No wonder the www.judiciary.gov.uk website was creaking under the strain this morning as it dealt with an unprecedented demand to download the Brexit judgment. Continue reading “Some rushed and barely coherent thoughts on today’s Article 50 judgment”

Conservatives should support the Article 50 litigants

The legal battle over whether Article 50 should be triggered by the Prime Minister wielding the Royal Prerogative (as the Government wants), or by an Act of Parliament (as the Remainer litigants contend is necessary) is proving to be a much tougher fight than many had predicted. The Government won a victory in Northern Ireland last week when the High Court ruled in its favour. Mr Justice Maguire ruled that Article 50 Notification would not breach the Good Friday Agreement. He tactfully declined to express any opinion on the English litigation which raises different issues. It is by no means certain that it will go the same way,

The Lord Chief Justice and his two colleagues will deliver judgment shortly, although it is virtually certain that the case will then go to the Supreme Court which has pencilled in a date in December. The outcome is unpredictable, and there is even talk that the case could be referred to the European Court of Justice to answer the potentially critical question of whether notification given under Article 50 is revocable. Although the demeanour of the judges has given little away, there is a feeling amongst some lawyers that a Government defeat is a real possibility. Continue reading “Conservatives should support the Article 50 litigants”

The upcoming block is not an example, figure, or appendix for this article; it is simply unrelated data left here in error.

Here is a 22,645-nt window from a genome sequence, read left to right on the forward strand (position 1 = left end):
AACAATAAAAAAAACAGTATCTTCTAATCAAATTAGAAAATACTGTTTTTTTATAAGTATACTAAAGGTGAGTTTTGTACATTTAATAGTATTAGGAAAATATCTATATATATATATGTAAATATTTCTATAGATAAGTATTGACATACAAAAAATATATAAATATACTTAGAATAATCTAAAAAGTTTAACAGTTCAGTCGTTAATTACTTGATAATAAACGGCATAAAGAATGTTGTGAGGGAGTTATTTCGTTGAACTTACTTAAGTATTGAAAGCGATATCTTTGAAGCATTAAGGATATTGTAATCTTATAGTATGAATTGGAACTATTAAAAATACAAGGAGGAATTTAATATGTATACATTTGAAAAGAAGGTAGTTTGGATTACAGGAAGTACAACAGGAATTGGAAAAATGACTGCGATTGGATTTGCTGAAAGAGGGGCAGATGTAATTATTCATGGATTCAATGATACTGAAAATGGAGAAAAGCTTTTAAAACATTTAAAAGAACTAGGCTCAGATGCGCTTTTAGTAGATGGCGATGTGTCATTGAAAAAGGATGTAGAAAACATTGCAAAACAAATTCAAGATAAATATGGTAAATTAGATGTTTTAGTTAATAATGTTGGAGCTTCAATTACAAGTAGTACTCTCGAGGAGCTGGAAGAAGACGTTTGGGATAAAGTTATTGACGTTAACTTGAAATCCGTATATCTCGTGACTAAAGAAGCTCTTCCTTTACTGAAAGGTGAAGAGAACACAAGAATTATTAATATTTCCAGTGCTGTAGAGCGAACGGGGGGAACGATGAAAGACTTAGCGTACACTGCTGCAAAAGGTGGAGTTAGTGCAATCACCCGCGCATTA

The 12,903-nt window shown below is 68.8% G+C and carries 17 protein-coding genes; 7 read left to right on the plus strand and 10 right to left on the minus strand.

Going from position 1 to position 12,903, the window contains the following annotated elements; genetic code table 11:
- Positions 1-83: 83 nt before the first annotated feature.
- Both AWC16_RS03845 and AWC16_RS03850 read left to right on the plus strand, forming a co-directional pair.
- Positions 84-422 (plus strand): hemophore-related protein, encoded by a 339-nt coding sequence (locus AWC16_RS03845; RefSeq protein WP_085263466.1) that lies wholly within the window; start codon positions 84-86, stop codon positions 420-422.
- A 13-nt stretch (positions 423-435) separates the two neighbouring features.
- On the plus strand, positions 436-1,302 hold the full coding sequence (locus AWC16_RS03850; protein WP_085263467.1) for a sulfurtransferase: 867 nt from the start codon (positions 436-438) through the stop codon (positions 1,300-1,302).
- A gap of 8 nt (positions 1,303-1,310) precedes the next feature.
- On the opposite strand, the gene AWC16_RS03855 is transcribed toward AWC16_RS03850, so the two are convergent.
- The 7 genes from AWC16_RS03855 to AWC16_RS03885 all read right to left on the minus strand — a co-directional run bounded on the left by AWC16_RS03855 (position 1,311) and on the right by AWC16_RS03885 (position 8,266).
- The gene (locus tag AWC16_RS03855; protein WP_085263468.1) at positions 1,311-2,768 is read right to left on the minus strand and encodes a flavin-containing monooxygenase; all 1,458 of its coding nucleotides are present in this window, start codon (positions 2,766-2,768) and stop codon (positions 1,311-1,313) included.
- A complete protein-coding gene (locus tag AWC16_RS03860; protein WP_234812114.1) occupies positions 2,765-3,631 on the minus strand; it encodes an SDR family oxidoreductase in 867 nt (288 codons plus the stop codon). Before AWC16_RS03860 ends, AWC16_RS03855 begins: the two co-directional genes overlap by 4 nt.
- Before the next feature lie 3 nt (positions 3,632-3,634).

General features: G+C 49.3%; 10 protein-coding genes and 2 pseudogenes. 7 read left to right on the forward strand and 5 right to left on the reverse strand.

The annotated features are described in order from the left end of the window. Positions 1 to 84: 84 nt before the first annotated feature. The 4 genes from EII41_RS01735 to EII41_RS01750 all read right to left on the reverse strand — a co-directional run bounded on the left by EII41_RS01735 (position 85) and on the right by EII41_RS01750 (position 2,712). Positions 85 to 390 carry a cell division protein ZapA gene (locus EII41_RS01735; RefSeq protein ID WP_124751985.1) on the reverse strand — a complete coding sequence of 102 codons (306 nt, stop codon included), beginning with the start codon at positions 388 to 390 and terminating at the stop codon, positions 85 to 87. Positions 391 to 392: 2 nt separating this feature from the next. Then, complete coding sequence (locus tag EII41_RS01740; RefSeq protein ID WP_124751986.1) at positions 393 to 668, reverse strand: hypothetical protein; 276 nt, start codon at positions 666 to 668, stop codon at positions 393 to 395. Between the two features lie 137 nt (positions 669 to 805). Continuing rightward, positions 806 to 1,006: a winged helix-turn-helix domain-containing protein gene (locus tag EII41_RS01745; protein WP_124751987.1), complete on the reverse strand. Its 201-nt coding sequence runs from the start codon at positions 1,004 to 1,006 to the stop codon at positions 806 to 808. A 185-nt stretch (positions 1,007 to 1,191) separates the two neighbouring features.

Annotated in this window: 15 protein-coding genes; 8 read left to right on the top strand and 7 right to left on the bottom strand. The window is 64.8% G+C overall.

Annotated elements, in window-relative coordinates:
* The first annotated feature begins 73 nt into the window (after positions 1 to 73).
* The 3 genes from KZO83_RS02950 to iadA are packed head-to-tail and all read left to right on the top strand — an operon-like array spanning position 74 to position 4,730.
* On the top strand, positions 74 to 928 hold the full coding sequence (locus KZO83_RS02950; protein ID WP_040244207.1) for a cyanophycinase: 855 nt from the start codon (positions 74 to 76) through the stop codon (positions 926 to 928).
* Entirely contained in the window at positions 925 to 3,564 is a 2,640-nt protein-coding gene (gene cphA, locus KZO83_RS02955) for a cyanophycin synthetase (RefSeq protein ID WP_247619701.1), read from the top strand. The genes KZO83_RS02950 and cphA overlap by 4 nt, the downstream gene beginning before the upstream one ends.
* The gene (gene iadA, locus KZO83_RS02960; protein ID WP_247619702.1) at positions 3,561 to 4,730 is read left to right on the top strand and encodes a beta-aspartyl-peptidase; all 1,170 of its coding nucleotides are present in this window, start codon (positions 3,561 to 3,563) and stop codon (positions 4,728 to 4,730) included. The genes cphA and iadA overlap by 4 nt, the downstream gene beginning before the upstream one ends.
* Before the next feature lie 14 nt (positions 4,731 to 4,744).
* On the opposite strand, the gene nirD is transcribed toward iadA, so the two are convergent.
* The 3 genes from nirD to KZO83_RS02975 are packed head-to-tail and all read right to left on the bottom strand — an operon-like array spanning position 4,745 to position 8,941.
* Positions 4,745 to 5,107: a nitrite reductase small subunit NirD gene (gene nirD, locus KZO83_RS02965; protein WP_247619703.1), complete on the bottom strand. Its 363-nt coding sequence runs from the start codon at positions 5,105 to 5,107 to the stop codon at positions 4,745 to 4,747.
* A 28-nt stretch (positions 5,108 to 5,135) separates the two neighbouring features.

Mr Grayling is wrong about the Brexit dividend to station platforms

It is seldom a pleasure to hear the droning, humourless and untrustworthy voice of the Transport Minister Chris Grayling, and never less so than when he interrupts preparations for Sunday lunch.

Unfortunately I wasn’t able to get to the off button quite in time, so I caught Mr Grayling being interviewed by Mark Mardell on The World This Weekend. Yesterday was of course the day when Theresa May announced her Great Repeal Bill, and this was the subject of Mr Grayling’s interview. Before I pulled the plug on him I heard this exchange:

Q: I imagine there are lots of laws in your area of transport both in aviation & road transport that are affected by EU legislation. Any you want to get rid of?